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Agriculture Misconceptions

October 8, 2019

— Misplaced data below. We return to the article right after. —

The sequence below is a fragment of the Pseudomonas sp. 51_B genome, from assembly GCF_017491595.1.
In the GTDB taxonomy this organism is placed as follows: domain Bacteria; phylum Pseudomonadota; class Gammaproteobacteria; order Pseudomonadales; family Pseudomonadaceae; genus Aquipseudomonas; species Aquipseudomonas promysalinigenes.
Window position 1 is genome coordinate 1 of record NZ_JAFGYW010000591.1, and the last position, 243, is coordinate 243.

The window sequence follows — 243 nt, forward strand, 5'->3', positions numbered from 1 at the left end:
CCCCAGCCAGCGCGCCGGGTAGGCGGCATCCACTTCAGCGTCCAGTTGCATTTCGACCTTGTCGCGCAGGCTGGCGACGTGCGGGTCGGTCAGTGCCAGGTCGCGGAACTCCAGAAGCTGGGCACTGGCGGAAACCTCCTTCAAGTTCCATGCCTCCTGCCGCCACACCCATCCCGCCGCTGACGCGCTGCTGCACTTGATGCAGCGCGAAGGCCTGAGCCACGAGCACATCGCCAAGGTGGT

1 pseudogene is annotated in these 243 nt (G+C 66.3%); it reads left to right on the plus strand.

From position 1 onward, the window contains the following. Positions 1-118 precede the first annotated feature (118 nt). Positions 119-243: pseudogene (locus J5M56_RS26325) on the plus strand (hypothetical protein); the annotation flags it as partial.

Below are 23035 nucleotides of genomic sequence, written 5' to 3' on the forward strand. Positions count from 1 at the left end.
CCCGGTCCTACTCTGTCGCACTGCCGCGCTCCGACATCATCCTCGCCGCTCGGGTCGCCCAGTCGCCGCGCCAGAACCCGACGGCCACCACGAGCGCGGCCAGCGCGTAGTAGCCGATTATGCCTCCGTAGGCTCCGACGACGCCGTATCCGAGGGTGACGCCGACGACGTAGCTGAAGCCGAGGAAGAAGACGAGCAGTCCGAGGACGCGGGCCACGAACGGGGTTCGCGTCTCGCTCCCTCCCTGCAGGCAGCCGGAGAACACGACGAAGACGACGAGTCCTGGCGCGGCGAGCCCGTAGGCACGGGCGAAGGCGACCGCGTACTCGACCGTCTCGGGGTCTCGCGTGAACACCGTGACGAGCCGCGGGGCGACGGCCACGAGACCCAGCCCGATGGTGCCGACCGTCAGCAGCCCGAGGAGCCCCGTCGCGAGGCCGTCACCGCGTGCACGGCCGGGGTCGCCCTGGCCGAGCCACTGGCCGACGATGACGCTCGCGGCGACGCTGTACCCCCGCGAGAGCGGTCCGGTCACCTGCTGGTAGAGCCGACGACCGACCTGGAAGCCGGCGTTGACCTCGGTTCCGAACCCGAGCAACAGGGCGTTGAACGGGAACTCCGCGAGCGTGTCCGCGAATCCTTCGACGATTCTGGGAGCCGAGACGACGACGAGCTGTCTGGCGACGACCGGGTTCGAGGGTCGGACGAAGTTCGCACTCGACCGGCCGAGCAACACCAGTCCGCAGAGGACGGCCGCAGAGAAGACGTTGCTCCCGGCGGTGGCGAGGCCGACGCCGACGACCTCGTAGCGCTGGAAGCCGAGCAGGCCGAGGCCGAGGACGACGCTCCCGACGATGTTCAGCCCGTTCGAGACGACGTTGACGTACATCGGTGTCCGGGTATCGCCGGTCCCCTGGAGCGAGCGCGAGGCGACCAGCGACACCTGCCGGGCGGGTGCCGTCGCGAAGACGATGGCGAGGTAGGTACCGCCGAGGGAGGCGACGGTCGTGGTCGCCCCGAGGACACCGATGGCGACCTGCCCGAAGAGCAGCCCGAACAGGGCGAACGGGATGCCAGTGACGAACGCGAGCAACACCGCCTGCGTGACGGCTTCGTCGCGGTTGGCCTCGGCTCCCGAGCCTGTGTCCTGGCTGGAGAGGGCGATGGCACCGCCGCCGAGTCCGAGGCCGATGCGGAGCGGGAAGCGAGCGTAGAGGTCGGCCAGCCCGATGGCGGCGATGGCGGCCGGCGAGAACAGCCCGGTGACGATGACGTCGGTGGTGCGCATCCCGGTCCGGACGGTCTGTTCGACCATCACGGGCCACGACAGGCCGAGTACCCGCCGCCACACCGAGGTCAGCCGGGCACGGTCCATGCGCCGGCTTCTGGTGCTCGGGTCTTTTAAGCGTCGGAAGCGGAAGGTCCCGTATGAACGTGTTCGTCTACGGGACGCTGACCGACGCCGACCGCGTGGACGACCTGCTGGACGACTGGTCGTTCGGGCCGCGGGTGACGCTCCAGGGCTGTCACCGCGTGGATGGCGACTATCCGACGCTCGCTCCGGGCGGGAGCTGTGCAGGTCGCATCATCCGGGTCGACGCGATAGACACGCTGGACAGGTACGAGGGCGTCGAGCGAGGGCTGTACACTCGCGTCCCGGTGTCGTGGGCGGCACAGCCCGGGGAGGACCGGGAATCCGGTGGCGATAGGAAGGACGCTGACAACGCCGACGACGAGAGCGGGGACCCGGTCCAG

Agriculture is the utilization of biological processes on farms to produce food and other products useful and necessary to man. It is both a way of life and a means of life for the people involved in this industry. This video is going to explore some misconceptions consumers have of agriculture. Like the common belief that organic food production never uses pesticides. Actually, organic does not mean pesticide free. Organic producers can use naturally derived pesticides, meaning they are derived from natural sources. Just because these pesticides are natural does not mean that they are safe. Just think of all of the poisonous plants that occur naturally. Since they are persistent in the environment, natural pesticides often have to be applied at much higher levels than synthetic ones, which can be toxic to the environment. Since they are natural, they are not designed to target specific organisms and can thus destruct both harmful and beneficial organisms. They also lack the mechanism that synthetic pesticides have, that allow them to break down quickly after application. Another common misconception is that antibiotic-free meat is healthier. In reality, all meat and animal products such as milk are antibiotic-free. There are federal requirements called withdrawal periods that prevent animals that have recently received antibiotics from entering the food chain. These withdrawal periods were developed by the FDA based on research studies of residues in edible tissues. The USDA conducts a strict program to ensure no unsafe residues are found in our meat. Additionally, there is minimal overlap in the antibiotics given to humans and livestock. If antibiotics are completely removed from livestock production, how can farmers keep their animals healthy and safe for consumption? Our third common misconception is that cattle are a major cause of global warming. Ruminant animals such as cows do release methane through the process of fermentation that they use to break down food, and this is a contributing factor. However, this chart shows that methane makes up only 10% of total greenhouse gases and enteric fermentation makes up only 26% of total methane emissions. Therefore, livestock accounts for a mere 2.6 percent of total U.S. greenhouse gas emissions. Other factors such as naturally occurring wetlands, coal mining, and landfills contribute highly to methane emissions. A fourth common misconception is that land used for livestock is a waste because human food can be produced on it. Although to the untrained eye. It may appear that land used for livestock can be used for growing food for human consumption, most of the land is not suitable for growing human food crops. Many of the forages found on these lands can only be digested by ruminant animals such as cattle, sheep, and goats, and then converted to human edible products. Ruminants are very efficient animals; they can graze land that would otherwise be unusable and turn it into food for humans. Animal agriculture provides the components that humans need for a healthy and balanced diet. This video has explained the importance of agriculture and consumer understanding. Remember, Agriculture produces products that are necessary to mankind, and for the people involved in this industry… It is not only a job, but a way of life!

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